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Reference Number EP/W002140/1
Title Autonomous Modelling Solutions for Operational Structural Dynamic Systems
Status Started
Energy Categories RENEWABLE ENERGY SOURCES (Wind Energy) 10%;
NOT ENERGY RELATED 90%;
Research Types Basic and strategic applied research 100%
Science and Technology Fields PHYSICAL SCIENCES AND MATHEMATICS (Applied Mathematics) 50%;
PHYSICAL SCIENCES AND MATHEMATICS (Computer Science and Informatics) 30%;
ENGINEERING AND TECHNOLOGY (Mechanical, Aeronautical and Manufacturing Engineering) 20%;
UKERC Cross Cutting Characterisation Not Cross-cutting 100%
Principal Investigator Dr T J Rogers

Mechanical Engineering
University of Sheffield
Award Type Standard
Funding Source EPSRC
Start Date 01 April 2022
End Date 31 March 2024
Duration 24 months
Total Grant Value £242,859
Industrial Sectors Aerospace; Defence and Marine
Region Yorkshire & Humberside
Programme NC : Engineering
 
Investigators Principal Investigator Dr T J Rogers , Mechanical Engineering, University of Sheffield (100.000%)
  Industrial Collaborator Project Contact , ETH Zurich, Switzerland (0.000%)
Project Contact , Ramboll Group A/S, Denmark (0.000%)
Web Site
Objectives
Abstract Identifying and understanding how engineering structures respond over time to different loads is a key task which supports many other activities. For example, the creation of digital twins for design, production and management of engineering systems is currently a key area of development across academia and industry. This project aims to extend the range of operational scenarios in which this is possible and to further automate the process.The offshore energy sector is a good example of an application area where the technology being developed in this project can support enhanced insight into an engineering system. The nature of the environment often means direct measurements of structural loads is infeasible. For example, the forces generated by the wind on a turbine blade or by the waves on a mono-pile structure are difficult to measure but important in the structure's operation. This difficulty motivates the development of methods which can infer, not only the dynamic properties of these systems, but the unmeasured inputs (loads) from the available measurements. The project will also extend the identification task further to include the ability to make autonomous modelling decisions. In other words, the information from collected data is fused with prior engineering judgement to learn appropriate ways to represent the system automatically.The technology developed in this project will support operations and maintenance activities in two key ways. By providing improved estimates of the properties of engineering structures and the conditions they have operated in, decisions can be made with an increased level of confidence. Secondly, automating the way engineers build models reduces subjectivity in the process and frees up engineers to focus on where their intervention will bring greatest benefit.The key outcome of this project will be allowing engineers better understanding of the behaviour of structures of interest, developing better representations of them - such as digital twins - and improving their ability to make operations and maintenance decisions based on measurements. Overall, this increased insight into engineering systems will allow for more targeted and effective management. The result of which is reduced unnecessary maintenance, hence a reduction in costs and reduction in risk to the staff that have to perform maintenance in these harsh environments.There are challenges in this proposal; the first is to enhance existing methodologies for learning the inputs and parameters of a dynamic system to include more complex loading scenarios. These scenarios include modelling multiple correlated forces, distributed loads and loads at unknown locations. The second challenge is to bring further automation to the process of deciding an appropriate model for the dynamic system. It is hypothesised that by addressing these two challenges, determination of multiple/distribution unknown loads and automated learning of the dynamic model structure, the range of situations which can be robustly considered is increased. This enhanced understanding will greatly aid the incorporation of dynamic models in virtualisation of engineering systems and the development of smart infrastructure.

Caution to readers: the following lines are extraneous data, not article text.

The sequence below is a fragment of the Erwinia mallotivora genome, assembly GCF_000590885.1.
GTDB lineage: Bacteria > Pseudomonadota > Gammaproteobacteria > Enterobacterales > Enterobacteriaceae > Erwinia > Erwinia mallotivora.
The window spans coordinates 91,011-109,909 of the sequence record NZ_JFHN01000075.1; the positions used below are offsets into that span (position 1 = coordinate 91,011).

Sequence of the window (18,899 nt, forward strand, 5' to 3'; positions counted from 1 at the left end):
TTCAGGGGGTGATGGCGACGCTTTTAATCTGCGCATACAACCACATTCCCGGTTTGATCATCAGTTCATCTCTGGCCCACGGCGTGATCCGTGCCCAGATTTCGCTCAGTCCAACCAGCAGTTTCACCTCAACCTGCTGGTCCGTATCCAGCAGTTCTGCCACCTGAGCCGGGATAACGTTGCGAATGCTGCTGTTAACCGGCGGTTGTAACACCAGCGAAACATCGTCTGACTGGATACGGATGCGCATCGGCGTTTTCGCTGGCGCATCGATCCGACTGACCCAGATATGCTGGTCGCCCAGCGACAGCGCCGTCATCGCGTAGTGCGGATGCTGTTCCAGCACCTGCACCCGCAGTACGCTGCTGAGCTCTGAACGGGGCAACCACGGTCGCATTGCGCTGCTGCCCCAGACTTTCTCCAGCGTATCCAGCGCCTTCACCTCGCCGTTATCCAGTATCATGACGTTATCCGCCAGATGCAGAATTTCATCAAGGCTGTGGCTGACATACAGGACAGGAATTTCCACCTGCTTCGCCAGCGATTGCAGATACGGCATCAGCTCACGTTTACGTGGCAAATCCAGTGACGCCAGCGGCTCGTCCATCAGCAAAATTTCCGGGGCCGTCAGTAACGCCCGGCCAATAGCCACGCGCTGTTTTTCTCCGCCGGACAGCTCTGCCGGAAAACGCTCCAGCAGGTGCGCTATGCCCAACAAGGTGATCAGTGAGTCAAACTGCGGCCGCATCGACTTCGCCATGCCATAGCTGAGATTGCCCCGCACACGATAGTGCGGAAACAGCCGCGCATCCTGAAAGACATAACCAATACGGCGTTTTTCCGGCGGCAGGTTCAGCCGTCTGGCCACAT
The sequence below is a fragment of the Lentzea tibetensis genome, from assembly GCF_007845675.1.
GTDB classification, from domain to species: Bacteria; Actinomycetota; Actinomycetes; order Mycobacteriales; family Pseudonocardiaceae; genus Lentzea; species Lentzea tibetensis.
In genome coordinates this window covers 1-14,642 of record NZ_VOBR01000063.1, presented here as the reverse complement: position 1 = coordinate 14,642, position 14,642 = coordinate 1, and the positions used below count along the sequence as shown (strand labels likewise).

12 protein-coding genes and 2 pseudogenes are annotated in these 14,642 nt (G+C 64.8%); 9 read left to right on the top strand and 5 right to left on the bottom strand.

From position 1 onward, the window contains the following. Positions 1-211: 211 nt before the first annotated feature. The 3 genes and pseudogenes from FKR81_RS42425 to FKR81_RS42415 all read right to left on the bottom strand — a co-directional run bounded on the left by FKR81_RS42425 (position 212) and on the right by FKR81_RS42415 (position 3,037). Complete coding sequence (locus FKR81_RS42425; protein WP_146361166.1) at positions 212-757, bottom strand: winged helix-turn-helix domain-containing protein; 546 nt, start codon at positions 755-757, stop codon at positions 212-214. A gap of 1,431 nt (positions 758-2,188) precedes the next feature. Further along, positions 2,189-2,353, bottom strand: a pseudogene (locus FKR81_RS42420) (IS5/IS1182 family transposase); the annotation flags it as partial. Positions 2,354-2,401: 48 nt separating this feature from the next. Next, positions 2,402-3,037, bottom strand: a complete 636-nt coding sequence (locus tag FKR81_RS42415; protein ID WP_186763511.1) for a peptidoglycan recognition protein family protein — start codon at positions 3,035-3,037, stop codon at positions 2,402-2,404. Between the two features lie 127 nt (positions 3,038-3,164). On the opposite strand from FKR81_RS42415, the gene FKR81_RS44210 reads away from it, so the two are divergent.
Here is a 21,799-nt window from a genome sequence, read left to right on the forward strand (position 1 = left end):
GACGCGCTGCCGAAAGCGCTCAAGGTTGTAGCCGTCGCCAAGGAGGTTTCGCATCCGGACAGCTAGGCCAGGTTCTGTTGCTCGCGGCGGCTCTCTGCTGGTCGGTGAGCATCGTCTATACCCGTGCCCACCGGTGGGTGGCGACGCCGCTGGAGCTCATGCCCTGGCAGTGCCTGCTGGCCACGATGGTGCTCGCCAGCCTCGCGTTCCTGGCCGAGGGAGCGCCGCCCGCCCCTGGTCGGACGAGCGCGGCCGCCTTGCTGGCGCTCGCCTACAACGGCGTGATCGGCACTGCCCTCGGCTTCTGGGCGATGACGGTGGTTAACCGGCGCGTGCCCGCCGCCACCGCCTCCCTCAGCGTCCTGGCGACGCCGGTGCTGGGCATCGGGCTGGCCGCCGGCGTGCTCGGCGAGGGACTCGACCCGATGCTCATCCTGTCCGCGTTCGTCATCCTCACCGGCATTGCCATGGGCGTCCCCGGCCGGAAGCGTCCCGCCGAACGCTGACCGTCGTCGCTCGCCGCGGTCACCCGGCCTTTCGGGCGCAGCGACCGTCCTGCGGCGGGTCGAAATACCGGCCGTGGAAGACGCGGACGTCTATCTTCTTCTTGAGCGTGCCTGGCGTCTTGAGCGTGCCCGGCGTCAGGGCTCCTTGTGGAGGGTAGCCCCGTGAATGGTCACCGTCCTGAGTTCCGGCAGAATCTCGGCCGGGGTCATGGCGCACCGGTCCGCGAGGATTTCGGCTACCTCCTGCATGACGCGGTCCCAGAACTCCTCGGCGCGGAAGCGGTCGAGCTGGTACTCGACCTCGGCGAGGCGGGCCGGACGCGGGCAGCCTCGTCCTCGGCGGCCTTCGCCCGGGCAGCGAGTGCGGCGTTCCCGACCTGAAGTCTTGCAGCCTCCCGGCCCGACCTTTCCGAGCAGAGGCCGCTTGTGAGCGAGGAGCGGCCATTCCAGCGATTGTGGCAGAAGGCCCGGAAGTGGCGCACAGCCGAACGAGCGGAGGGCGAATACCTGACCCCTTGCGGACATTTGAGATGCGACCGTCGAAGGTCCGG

Publications (none)
Final Report (none)
Added to Database 11/05/22